African influences were of course widespread in Modernism. Even by this point, some thought the influence played out and had started looking to more remote points on the map for inspiration. Romantic as it sounds, there may be something about Lam's heritage which allowed him to wholeheartedly take up the influence and come up with something more original from it.

Nevertheless, history would push Lam two more times before his mature style would emerge...

Horns and Hybrids

Again fleeing the advance of fascism, Lam was caught in Marseilles in June 1940 – including Andrew Breton and many of the prominent Surrealists. The show presents this period as a kind of incubation chamber. Like unattended house guests, with little else to do they occupied their own time - drawing together, often collectively. The situation was doubtless fraught. Lam wrote at the time of “another day of anguish and disgust”. Yet his Marseilles Notebooks, as they came to be called, came to be significant.


The show wisely includes some of these (sample page above), and even gives over a small room to his general drawings. They're full of linear and often flat drawings of women and animal hybrids, much of which sticks in his art. But describing them as “a new pictorial zodiac of creatures” suggests they were some kind of preparatory aid. Whereas his drawings cannot really be separated from his main body of work, for reasons we'll come onto.


These hybrid figures emerge in an important (if transitional) work, 'Portrait of HH' (1943, above). The thick, geometric black lines have now been softened and curved, the bold colours gradated. Despite being adorned with horns the face is sympathetic, with the torso contoured into the shape of the chair. The subject,Helena Holzer, was in a relationship with Lam at the time. Yet the mixture of strength and softness gives off a highly maternal feel.

While the Surrealists were mostly able to escape to America, Lam was briefly interned before – in August 1941 – returning to Cuba. His work came to be influenced by the Yoruba religion, which can be regarded as related to Voodoo. The main product of this was 'The Jungle' (1943), generally regarded as Lam's finest work. Unfortunately, created on paper, it's now considered too delicate to travel, so is not part of this show.


However, this show does have 'The Sombre Malembo, Gods of the Crossroads' (1943, above), which is perhaps not just Lam's second-greatest work but a variant on the theme. The colour scheme, dominated by deep but mottled greens, is entirely new. Though outlined in black, and at points highlighted in purple, the figures seem to blend into one another (as with his hybrid drawings) and to be half-emerging from, half fading into the background.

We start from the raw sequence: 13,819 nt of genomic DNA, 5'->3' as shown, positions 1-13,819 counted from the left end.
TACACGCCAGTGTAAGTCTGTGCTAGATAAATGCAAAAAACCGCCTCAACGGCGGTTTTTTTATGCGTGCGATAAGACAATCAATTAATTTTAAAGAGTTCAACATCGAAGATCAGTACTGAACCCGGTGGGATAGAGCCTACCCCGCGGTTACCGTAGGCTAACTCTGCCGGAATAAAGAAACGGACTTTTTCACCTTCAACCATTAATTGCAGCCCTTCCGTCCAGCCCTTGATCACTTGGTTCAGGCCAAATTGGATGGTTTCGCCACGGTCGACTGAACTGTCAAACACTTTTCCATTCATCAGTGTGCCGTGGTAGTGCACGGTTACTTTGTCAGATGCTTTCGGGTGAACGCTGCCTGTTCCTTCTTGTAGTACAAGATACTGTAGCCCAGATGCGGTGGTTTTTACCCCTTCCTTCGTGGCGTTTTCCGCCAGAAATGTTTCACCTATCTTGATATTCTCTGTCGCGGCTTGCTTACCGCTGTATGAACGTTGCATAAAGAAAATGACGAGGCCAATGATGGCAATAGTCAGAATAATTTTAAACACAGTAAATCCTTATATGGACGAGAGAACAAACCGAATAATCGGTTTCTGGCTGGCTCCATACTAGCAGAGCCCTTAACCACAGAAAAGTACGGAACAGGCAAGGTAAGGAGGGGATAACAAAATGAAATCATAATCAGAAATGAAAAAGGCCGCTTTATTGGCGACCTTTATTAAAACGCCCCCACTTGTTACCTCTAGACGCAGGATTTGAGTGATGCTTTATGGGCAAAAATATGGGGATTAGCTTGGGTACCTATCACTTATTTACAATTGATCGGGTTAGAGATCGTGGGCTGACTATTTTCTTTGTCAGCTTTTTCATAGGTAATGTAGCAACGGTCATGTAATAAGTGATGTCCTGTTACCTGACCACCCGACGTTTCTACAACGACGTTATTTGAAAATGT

Though you initially see a forest setting, there's really a print-like pattern of leaf forms and mere suggestions of sectioned bamboo-like trunks. This effect is most likely because the figures themselves look so plant-like, with their tuber-like heads, flowing hair and rooted feet. Their features are as impassive and inscrutable as the African faces earlier.

Rather than a realised work, a window onto a scene, it looks like a portal, a doorway into some other kind of space. These aren't semi-camouflaged figures hiding out in the jungle, like fairies living at the bottom of the garden in children's stories. Nor are they symbolic lords over it, like Cuban Oberons. These are more animist works, both apparition and nature scene, where Lam is conveying the spirit of the jungle.

Andre Breton said of Lam's work of this period: “This aspect of the human issued from the idol, still half-entangled in the legendary treasure of humanity... the architecture of the head sinks onto the scaffolding of totemic animals which are believed to have been driven off, but which return.”

The show makes much of Lam employing the secret symbols of tribal religion, used to counter suppression. Yet it's important to note that he wasn't interested in the Yoruba equivalent of Bible illustration. Though figures and motifs recur, he's principally using Yoruba as a repository of images and themes. He commented “I have never created my pictures on terms of a symbolic tradition, but always on the basis of a poetic execution”.

Take the horns, now moved from the portrait of HH to these bulbous heads. Significantly Elegua, the messenger of the Gods, had a horned head. But according to Western tradition so did the cuckold. And Lam was in a sense cuckolded by history, himself a hybrid creature. This was a time when 'mulattos' (a pejorative term for mixed race akin to 'half-caste') often suffered increased discrimination. It's inaccurate to see Lam as a primitive artist, channelling his Third World roots onto the canvas, someone to be stuck in a box marked 'ethnic'.

It doesn't seem conceivable he could have created these works if he'd simply stayed in Cuba. Not only did his art develop through encountering Modernism in Europe, he needed to return to Cuba to see, as the show puts it, “the country with new eyes”. (While his estate's website refers to his “exile to the native land”.)